Many research groups and private companies are attempting to develop a test that can accurately and effectively determine whether or not a person has cancer.

These are often blood-based tests, such as liquid biopsies, which aim to provide early diagnosis in asymptomatic patients.

One health start-up in this area, Grail, has garnered worldwide attention due to investments from Microsoft founder Bill Gates, retail giant Amazon, and search company Google.

There are many advantages to detecting cancer early; the most frequently cited is that early detection allows for better treatment and increased long-term patient survival.

However, the introduction of new cancer screening programs has sometimes been shown to come with certain pitfalls.

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A major concern for any new test is the likelihood that it will give rise to false positives or false negatives.

False positives, where someone is misdiagnosed with cancer, place a high psychological burden on the patient and often lead to costly follow-up procedures.

False negatives can potentially delay cancer diagnosis, resulting in a more advanced and difficult-to-treat disease.

Another issue that needs to be carefully considered in cancer screening is over diagnosis.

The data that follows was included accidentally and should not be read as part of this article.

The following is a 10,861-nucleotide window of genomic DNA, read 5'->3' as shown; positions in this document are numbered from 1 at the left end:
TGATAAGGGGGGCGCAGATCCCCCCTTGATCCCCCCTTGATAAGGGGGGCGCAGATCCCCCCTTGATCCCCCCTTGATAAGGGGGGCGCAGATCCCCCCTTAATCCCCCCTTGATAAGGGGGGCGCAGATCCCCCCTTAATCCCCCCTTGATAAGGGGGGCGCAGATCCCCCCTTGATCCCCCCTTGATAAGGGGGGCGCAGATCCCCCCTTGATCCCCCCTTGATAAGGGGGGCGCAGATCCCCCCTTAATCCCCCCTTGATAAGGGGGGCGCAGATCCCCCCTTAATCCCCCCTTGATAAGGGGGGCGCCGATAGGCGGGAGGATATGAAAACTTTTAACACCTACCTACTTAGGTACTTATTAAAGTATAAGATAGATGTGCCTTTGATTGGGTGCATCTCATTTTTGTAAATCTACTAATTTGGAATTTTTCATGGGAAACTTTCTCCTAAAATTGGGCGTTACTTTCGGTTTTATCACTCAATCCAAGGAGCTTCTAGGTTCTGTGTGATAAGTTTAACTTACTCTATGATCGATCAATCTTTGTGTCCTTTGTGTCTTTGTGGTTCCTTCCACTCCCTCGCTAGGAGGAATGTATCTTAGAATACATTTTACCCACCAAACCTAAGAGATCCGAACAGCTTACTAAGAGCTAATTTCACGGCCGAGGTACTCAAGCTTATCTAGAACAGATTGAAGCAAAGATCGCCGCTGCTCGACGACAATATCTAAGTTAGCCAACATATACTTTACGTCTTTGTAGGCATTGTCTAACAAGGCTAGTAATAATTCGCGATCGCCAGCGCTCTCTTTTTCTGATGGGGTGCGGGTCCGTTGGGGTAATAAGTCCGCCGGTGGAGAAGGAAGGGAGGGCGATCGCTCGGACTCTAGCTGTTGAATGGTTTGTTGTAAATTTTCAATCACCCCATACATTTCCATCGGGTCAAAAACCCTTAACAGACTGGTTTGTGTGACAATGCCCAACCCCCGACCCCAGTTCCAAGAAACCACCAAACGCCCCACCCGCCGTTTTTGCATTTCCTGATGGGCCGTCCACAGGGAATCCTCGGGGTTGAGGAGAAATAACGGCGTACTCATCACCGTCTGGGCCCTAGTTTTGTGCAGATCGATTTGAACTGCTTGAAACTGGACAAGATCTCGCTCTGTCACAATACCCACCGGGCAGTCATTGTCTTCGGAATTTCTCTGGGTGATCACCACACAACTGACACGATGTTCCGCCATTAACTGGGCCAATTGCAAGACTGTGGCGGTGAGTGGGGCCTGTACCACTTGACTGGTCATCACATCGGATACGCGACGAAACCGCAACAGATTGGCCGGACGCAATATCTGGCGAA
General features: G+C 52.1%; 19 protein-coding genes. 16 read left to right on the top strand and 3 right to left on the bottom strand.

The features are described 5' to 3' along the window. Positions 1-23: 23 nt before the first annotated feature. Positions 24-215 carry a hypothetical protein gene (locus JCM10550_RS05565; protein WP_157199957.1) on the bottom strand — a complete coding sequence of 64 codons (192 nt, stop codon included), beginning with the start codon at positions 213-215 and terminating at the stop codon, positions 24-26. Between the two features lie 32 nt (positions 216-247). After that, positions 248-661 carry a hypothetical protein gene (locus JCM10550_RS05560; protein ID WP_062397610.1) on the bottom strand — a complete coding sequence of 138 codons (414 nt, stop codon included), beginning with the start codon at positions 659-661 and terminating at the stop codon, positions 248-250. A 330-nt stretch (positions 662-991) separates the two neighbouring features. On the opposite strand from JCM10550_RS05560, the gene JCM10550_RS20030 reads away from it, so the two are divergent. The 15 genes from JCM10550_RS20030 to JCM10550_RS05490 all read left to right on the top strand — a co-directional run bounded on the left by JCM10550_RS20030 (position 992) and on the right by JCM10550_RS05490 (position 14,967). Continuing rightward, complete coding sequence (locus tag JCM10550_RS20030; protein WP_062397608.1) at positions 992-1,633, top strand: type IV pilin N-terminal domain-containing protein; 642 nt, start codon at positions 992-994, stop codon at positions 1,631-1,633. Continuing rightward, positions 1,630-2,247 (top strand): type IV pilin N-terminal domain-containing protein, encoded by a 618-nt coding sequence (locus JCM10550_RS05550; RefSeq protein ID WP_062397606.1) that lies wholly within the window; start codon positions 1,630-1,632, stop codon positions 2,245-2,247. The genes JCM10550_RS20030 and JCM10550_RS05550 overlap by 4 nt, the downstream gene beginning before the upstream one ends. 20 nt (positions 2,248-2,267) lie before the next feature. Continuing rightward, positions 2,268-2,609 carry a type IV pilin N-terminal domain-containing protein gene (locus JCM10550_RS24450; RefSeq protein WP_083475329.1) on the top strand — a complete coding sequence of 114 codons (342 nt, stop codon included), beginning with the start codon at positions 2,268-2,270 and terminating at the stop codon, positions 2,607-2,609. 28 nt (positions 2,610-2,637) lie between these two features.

Not all cancers will cause symptoms or death in a patient’s lifetime.

Increased detection of these harmless tumours results in unnecessary treatment that can have devastating physical, psychological, and financial consequences.

Over diagnosis also has economic implications for governments and healthcare institutions, which must accommodate extra consultations and flow-on treatments after a diagnosis is made.

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For some cancers, such as lung and ovarian cancer, patients tend to present with advanced stage disease, leading to poor prognosis.

In these and other similar instances, it is tempting to speculate that new technologies enabling early detection could dramatically reduce disease mortality.

However, it is important to recognise that this may not be true for every cancer type.

Studies have shown that methods that increase the detection of breast, prostate, and thyroid cancer do not improve patient survival in average-risk individuals.

There is little doubt that early cancer diagnostic tests would represent an in-demand product in today’s health-conscious society.

Throughout the last decade, there has been a rise in the popularity of genetic testing. People are keen to unlock the secrets hidden in their DNA, and the internet now markets direct-to-consumer kits that test for mutations associated with various diseases.

Recently, the FDA allowed 23andMe to sell at-home cancer risk screening — despite the long-term implication of these tests on patients, healthcare providers, insurance companies, and government reimbursement schemes an unknown.